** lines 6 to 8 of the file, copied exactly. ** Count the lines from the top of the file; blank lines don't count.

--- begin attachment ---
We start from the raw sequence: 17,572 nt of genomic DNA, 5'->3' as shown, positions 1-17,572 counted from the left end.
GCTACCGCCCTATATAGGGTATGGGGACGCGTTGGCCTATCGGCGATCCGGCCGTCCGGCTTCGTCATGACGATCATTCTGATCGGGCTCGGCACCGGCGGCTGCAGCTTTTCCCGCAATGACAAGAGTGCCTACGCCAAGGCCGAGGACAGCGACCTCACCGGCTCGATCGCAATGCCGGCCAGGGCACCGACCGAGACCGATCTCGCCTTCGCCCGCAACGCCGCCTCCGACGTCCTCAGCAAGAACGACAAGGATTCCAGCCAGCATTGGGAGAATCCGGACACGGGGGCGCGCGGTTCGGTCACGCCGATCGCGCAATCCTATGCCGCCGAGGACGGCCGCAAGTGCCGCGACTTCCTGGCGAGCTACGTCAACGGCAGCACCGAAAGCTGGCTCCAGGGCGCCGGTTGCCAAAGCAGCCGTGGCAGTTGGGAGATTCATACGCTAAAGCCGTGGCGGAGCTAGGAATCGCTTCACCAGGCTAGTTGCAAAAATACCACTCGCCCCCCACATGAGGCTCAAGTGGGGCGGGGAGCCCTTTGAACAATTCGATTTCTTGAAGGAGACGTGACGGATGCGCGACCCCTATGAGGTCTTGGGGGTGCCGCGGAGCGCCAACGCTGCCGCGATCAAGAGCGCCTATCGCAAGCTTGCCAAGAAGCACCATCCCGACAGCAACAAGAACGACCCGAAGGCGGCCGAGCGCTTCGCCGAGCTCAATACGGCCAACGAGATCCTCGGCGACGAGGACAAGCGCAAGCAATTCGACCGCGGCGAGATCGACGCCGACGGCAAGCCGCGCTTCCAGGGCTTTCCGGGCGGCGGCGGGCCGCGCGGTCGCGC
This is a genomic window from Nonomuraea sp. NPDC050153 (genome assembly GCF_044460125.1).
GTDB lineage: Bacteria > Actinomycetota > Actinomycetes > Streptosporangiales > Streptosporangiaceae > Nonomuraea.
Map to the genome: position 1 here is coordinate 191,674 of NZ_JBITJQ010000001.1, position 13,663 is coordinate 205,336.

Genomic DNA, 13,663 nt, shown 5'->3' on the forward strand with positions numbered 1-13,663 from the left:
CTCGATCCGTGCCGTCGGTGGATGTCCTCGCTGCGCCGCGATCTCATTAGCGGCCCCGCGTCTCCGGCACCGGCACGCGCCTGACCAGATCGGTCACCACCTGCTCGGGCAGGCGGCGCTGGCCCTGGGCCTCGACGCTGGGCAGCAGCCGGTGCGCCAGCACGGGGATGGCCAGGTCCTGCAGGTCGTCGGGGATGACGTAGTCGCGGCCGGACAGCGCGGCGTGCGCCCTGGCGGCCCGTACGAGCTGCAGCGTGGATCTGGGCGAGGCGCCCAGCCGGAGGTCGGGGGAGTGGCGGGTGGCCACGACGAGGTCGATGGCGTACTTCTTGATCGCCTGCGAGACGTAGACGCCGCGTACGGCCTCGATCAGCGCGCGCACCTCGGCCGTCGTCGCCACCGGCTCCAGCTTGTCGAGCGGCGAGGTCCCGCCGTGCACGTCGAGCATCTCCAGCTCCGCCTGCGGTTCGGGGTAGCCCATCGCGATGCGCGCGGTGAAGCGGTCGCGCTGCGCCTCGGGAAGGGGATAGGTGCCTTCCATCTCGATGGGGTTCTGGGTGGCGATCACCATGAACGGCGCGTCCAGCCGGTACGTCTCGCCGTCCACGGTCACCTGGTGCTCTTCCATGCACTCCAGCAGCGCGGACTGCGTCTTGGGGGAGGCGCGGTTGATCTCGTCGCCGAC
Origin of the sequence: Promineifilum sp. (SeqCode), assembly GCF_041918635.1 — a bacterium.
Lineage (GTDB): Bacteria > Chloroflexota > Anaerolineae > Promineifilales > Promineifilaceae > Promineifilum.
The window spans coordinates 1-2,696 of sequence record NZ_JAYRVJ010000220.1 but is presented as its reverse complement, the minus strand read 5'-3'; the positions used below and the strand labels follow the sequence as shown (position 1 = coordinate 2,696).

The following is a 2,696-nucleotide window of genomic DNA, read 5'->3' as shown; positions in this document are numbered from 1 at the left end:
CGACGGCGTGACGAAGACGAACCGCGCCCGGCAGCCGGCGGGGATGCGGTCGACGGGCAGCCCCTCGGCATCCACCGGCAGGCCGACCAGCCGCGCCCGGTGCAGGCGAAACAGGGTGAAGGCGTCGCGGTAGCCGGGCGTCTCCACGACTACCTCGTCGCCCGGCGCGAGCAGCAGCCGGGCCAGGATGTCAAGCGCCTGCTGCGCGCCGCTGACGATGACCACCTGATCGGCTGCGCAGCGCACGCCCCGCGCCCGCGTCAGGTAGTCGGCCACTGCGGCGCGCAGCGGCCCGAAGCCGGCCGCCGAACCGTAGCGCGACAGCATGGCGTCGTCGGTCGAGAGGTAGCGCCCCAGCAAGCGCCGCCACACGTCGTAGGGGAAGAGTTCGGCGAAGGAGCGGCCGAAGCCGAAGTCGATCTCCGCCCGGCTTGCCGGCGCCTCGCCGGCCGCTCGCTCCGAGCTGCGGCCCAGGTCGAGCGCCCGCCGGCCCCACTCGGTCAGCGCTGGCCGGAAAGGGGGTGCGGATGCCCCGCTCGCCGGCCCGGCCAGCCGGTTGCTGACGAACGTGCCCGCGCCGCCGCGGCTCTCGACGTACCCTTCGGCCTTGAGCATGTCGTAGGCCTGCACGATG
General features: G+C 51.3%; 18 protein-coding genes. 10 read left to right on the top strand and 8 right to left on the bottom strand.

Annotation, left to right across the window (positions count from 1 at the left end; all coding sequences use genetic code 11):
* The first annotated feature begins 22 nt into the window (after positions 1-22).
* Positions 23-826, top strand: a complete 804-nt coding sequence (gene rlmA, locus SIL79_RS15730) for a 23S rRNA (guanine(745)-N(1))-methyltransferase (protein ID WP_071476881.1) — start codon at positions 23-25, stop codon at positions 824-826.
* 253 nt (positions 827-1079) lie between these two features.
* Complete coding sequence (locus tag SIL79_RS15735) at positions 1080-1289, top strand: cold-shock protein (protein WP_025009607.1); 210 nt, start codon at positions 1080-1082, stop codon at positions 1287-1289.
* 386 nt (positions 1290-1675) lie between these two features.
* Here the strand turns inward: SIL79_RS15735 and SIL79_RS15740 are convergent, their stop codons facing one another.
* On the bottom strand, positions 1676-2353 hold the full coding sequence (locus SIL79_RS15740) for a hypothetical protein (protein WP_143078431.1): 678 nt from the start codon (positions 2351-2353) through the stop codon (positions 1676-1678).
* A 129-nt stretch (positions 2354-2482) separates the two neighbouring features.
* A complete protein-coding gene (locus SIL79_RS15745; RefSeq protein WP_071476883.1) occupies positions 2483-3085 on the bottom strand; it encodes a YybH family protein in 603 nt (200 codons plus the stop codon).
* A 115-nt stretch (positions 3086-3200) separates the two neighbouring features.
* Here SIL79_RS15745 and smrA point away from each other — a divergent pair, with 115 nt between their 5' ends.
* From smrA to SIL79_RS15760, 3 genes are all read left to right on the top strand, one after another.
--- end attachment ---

Genomic DNA, 13,663 nt, shown 5'->3' on the forward strand with positions numbered 1-13,663 from the left:
CTCGATCCGTGCCGTCGGTGGATGTCCTCGCTGCGCCGCGATCTCATTAGCGGCCCCGCGTCTCCGGCACCGGCACGCGCCTGACCAGATCGGTCACCACCTGCTCGGGCAGGCGGCGCTGGCCCTGGGCCTCGACGCTGGGCAGCAGCCGGTGCGCCAGCACGGGGATGGCCAGGTCCTGCAGGTCGTCGGGGATGACGTAGTCGCGGCCGGACAGCGCGGCGTGCGCCCTGGCGGCCCGTACGAGCTGCAGCGTGGATCTGGGCGAGGCGCCCAGCCGGAGGTCGGGGGAGTGGCGGGTGGCCACGACGAGGTCGATGGCGTACTTCTTGATCGCCTGCGAGACGTAGACGCCGCGTACGGCCTCGATCAGCGCGCGCACCTCGGCCGTCGTCGCCACCGGCTCCAGCTTGTCGAGCGGCGAGGTCCCGCCGTGCACGTCGAGCATCTCCAGCTCCGCCTGCGGTTCGGGGTAGCCCATCGCGATGCGCGCGGTGAAGCGGTCGCGCTGCGCCTCGGGAAGGGGATAGGTGCCTTCCATCTCGATGGGGTTCTGGGTGGCGATCACCATGAACGGCGCGTCCAGCCGGTACGTCTCGCCGTCCACGGTCACCTGGTGCTCTTCCATGCACTCCAGCAGCGCGGACTGCGTCTTGGGGGAGGCGCGGTTGATCTCGTCGCCGAC
Origin of the sequence: Promineifilum sp. (SeqCode), assembly GCF_041918635.1 — a bacterium.